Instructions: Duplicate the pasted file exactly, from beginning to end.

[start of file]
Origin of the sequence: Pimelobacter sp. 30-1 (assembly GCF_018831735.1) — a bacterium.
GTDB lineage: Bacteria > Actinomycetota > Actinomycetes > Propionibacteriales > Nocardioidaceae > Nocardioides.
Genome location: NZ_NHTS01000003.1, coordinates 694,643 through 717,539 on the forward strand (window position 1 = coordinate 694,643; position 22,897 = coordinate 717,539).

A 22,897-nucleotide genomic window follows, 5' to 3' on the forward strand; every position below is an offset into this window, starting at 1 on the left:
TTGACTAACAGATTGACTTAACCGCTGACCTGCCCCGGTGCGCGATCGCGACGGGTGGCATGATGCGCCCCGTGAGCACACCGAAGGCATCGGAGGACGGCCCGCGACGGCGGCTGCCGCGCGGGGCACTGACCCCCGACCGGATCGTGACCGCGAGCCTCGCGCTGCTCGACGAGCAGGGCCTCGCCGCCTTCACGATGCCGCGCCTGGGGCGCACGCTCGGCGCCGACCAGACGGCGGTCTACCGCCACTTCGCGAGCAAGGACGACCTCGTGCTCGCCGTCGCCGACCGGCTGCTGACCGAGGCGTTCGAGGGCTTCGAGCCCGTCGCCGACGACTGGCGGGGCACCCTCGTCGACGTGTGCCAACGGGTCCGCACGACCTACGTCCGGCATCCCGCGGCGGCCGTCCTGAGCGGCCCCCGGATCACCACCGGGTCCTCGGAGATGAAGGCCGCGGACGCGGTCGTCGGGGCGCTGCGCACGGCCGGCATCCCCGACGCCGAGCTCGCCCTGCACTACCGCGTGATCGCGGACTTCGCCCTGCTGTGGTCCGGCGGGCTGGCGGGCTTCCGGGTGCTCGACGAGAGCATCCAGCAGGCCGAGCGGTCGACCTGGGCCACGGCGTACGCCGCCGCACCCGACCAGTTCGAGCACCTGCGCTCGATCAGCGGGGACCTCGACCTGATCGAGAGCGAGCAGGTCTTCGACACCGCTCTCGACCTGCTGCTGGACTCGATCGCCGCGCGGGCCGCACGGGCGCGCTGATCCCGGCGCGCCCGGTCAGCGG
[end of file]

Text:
Origin of the sequence: Pimelobacter sp. 30-1 (assembly GCF_018831735.1) — a bacterium.
GTDB lineage: Bacteria > Actinomycetota > Actinomycetes > Propionibacteriales > Nocardioidaceae > Nocardioides.
Genome location: NZ_NHTS01000003.1, coordinates 694,643 through 717,539 on the forward strand (window position 1 = coordinate 694,643; position 22,897 = coordinate 717,539).

A 22,897-nucleotide genomic window follows, 5' to 3' on the forward strand; every position below is an offset into this window, starting at 1 on the left:
TTGACTAACAGATTGACTTAACCGCTGACCTGCCCCGGTGCGCGATCGCGACGGGTGGCATGATGCGCCCCGTGAGCACACCGAAGGCATCGGAGGACGGCCCGCGACGGCGGCTGCCGCGCGGGGCACTGACCCCCGACCGGATCGTGACCGCGAGCCTCGCGCTGCTCGACGAGCAGGGCCTCGCCGCCTTCACGATGCCGCGCCTGGGGCGCACGCTCGGCGCCGACCAGACGGCGGTCTACCGCCACTTCGCGAGCAAGGACGACCTCGTGCTCGCCGTCGCCGACCGGCTGCTGACCGAGGCGTTCGAGGGCTTCGAGCCCGTCGCCGACGACTGGCGGGGCACCCTCGTCGACGTGTGCCAACGGGTCCGCACGACCTACGTCCGGCATCCCGCGGCGGCCGTCCTGAGCGGCCCCCGGATCACCACCGGGTCCTCGGAGATGAAGGCCGCGGACGCGGTCGTCGGGGCGCTGCGCACGGCCGGCATCCCCGACGCCGAGCTCGCCCTGCACTACCGCGTGATCGCGGACTTCGCCCTGCTGTGGTCCGGCGGGCTGGCGGGCTTCCGGGTGCTCGACGAGAGCATCCAGCAGGCCGAGCGGTCGACCTGGGCCACGGCGTACGCCGCCGCACCCGACCAGTTCGAGCACCTGCGCTCGATCAGCGGGGACCTCGACCTGATCGAGAGCGAGCAGGTCTTCGACACCGCTCTCGACCTGCTGCTGGACTCGATCGCCGCGCGGGCCGCACGGGCGCGCTGATCCCGGCGCGCCCGGTCAGCGG